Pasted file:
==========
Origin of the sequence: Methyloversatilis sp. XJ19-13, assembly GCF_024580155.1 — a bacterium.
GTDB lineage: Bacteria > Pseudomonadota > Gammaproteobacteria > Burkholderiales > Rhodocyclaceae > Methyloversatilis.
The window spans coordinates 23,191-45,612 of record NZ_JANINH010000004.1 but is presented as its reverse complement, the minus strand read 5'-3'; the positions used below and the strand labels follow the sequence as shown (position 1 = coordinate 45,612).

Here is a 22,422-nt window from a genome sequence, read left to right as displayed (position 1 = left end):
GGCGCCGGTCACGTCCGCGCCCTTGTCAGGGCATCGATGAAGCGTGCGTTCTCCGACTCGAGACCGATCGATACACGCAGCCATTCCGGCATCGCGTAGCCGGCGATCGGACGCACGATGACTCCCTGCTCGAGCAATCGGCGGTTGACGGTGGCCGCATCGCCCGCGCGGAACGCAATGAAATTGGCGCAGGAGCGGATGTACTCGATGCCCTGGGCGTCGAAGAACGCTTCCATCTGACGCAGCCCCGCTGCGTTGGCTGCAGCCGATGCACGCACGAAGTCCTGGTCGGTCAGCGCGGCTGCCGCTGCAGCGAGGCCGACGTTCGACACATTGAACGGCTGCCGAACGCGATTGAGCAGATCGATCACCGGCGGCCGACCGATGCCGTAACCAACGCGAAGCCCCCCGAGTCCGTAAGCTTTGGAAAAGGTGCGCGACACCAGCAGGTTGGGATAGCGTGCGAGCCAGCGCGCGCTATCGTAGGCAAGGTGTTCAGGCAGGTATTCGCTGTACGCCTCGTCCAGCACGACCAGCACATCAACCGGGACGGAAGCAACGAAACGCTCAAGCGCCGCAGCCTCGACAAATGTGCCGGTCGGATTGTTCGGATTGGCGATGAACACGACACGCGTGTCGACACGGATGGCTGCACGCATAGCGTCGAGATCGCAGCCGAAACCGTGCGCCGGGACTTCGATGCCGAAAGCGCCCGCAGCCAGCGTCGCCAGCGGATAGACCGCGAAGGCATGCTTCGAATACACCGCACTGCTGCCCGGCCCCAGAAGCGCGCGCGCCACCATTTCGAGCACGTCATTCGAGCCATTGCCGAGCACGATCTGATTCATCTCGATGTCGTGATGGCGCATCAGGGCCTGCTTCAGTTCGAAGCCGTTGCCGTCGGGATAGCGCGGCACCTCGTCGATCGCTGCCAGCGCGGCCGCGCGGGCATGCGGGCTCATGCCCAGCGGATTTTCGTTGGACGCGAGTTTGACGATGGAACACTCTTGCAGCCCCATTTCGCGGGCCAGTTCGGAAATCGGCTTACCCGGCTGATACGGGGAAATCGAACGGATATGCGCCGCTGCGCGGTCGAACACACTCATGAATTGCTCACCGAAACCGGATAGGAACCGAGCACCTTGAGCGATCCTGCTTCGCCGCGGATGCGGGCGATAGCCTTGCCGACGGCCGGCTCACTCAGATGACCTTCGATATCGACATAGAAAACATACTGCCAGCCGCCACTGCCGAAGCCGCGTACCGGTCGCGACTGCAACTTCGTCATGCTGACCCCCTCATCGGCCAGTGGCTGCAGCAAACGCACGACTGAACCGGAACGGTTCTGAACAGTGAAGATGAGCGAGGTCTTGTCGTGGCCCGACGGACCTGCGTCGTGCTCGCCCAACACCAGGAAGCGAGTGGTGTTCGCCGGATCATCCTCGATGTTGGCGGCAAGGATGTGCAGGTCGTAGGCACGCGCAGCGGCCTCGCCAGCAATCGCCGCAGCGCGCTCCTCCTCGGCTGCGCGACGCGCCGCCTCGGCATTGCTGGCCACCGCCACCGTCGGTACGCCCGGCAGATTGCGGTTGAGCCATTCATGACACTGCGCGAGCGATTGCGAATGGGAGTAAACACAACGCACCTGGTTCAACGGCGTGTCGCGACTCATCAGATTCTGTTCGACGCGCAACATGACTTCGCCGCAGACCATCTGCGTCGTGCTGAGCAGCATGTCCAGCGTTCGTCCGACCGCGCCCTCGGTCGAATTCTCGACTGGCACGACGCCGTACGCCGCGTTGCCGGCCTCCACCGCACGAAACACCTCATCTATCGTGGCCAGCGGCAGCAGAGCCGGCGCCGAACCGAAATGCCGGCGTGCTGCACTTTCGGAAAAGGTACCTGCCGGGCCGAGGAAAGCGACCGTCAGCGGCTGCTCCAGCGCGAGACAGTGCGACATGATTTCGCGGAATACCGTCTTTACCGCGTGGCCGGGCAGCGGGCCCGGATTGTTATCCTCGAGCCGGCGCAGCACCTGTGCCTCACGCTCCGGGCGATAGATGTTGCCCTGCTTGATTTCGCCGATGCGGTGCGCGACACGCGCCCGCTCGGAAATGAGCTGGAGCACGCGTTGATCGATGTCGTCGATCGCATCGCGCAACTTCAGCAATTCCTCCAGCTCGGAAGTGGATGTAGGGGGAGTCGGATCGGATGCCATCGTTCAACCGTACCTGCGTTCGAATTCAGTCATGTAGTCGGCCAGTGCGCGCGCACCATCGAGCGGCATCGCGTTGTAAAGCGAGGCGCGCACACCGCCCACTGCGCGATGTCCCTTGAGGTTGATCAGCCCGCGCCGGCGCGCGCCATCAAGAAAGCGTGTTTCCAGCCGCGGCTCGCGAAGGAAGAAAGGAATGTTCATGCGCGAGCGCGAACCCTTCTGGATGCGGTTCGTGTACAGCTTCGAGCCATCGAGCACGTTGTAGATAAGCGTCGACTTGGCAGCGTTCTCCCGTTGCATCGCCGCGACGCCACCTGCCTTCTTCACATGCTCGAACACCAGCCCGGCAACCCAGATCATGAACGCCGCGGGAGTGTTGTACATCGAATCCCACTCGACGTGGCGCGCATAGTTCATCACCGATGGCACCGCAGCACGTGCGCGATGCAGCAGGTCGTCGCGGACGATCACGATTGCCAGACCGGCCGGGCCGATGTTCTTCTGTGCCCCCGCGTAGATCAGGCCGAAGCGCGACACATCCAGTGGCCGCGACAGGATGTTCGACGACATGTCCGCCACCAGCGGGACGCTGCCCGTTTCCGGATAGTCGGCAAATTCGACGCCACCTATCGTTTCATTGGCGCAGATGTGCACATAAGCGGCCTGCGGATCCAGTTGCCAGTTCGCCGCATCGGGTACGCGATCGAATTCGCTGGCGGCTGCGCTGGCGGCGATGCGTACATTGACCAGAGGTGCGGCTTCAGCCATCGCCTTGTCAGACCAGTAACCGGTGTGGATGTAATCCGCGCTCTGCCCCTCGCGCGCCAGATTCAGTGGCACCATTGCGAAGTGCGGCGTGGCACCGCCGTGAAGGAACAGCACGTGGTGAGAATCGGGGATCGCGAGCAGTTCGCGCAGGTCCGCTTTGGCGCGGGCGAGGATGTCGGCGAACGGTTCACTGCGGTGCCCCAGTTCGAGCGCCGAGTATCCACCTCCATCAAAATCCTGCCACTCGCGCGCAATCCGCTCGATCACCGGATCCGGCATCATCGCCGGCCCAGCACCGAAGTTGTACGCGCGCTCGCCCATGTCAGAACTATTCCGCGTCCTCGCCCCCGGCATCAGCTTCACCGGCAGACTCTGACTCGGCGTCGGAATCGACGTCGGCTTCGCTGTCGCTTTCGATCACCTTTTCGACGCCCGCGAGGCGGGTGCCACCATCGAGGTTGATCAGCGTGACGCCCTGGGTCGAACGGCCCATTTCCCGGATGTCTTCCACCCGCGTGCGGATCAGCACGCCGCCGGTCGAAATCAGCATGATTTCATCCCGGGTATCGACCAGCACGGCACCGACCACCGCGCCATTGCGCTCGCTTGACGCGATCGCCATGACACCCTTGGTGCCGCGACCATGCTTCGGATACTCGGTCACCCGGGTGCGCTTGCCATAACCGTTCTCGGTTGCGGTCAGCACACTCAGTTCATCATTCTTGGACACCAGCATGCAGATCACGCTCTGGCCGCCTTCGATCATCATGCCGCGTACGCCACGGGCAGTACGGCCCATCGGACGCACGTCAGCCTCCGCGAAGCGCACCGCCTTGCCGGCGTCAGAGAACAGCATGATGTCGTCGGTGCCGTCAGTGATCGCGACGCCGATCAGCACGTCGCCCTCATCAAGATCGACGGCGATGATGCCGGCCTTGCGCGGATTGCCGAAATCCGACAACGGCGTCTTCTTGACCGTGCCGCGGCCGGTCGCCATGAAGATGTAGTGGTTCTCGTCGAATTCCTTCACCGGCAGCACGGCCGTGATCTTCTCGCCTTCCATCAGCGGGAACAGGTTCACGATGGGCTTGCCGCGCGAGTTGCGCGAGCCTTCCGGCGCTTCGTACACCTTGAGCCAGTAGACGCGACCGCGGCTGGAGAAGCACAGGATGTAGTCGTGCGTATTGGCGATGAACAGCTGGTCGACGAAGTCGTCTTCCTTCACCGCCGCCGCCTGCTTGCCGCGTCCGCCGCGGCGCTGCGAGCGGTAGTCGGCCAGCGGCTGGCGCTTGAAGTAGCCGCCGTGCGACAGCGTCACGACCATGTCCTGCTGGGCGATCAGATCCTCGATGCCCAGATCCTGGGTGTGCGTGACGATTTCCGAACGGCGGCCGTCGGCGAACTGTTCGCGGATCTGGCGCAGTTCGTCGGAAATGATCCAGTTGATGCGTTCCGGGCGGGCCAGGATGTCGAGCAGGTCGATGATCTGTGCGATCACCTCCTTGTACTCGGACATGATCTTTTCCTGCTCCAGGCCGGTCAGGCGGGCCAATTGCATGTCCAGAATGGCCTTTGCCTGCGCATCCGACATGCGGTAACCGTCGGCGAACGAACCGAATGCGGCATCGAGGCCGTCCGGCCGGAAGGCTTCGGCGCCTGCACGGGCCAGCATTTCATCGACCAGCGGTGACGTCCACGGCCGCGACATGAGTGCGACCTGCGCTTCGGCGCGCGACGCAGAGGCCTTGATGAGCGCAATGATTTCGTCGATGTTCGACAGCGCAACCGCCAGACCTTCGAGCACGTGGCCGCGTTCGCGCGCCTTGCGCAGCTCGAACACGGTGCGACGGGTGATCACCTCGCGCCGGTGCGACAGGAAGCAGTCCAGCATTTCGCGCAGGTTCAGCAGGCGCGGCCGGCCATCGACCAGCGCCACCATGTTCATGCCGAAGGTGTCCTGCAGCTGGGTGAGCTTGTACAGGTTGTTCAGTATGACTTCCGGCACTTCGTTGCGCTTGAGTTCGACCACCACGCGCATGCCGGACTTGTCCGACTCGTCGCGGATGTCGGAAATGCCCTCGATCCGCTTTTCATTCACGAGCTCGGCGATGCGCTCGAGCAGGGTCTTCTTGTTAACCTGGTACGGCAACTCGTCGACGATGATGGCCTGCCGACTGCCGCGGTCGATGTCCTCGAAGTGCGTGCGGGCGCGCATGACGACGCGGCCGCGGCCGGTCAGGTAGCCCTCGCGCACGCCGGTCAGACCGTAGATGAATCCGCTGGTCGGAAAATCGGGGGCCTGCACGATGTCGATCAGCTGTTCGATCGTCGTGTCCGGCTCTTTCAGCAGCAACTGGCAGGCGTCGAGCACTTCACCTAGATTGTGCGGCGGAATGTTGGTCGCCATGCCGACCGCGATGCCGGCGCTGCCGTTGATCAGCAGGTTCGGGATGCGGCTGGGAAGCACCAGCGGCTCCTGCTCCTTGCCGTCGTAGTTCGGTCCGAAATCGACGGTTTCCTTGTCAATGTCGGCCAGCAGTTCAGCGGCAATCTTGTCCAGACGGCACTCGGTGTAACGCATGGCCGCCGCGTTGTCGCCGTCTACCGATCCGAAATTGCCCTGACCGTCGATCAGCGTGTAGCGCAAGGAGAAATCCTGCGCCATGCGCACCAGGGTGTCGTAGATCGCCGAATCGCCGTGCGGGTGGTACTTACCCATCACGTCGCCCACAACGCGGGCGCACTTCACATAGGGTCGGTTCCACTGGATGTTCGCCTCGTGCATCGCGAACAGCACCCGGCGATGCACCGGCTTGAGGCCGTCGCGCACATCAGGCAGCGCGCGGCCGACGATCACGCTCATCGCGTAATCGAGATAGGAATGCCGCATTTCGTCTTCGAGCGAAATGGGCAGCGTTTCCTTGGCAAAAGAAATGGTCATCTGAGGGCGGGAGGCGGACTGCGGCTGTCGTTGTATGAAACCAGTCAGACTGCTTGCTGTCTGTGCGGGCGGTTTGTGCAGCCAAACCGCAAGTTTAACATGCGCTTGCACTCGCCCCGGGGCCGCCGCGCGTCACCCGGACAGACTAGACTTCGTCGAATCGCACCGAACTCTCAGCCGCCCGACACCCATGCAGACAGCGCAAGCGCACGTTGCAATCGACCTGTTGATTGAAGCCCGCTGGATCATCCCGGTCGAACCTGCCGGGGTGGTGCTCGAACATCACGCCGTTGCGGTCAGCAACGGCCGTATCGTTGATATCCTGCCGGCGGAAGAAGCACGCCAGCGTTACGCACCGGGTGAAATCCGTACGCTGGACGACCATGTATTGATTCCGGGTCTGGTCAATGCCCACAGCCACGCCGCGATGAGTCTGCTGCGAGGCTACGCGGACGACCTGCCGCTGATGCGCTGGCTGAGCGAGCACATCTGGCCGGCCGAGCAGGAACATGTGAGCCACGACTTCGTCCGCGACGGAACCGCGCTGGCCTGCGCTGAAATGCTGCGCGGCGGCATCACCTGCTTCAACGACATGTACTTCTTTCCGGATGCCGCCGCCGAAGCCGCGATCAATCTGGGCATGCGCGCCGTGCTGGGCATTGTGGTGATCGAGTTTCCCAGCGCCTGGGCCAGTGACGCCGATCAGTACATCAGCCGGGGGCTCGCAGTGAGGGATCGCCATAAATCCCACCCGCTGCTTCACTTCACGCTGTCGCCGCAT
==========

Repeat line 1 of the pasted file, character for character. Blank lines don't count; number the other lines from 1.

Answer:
Origin of the sequence: Methyloversatilis sp. XJ19-13, assembly GCF_024580155.1 — a bacterium.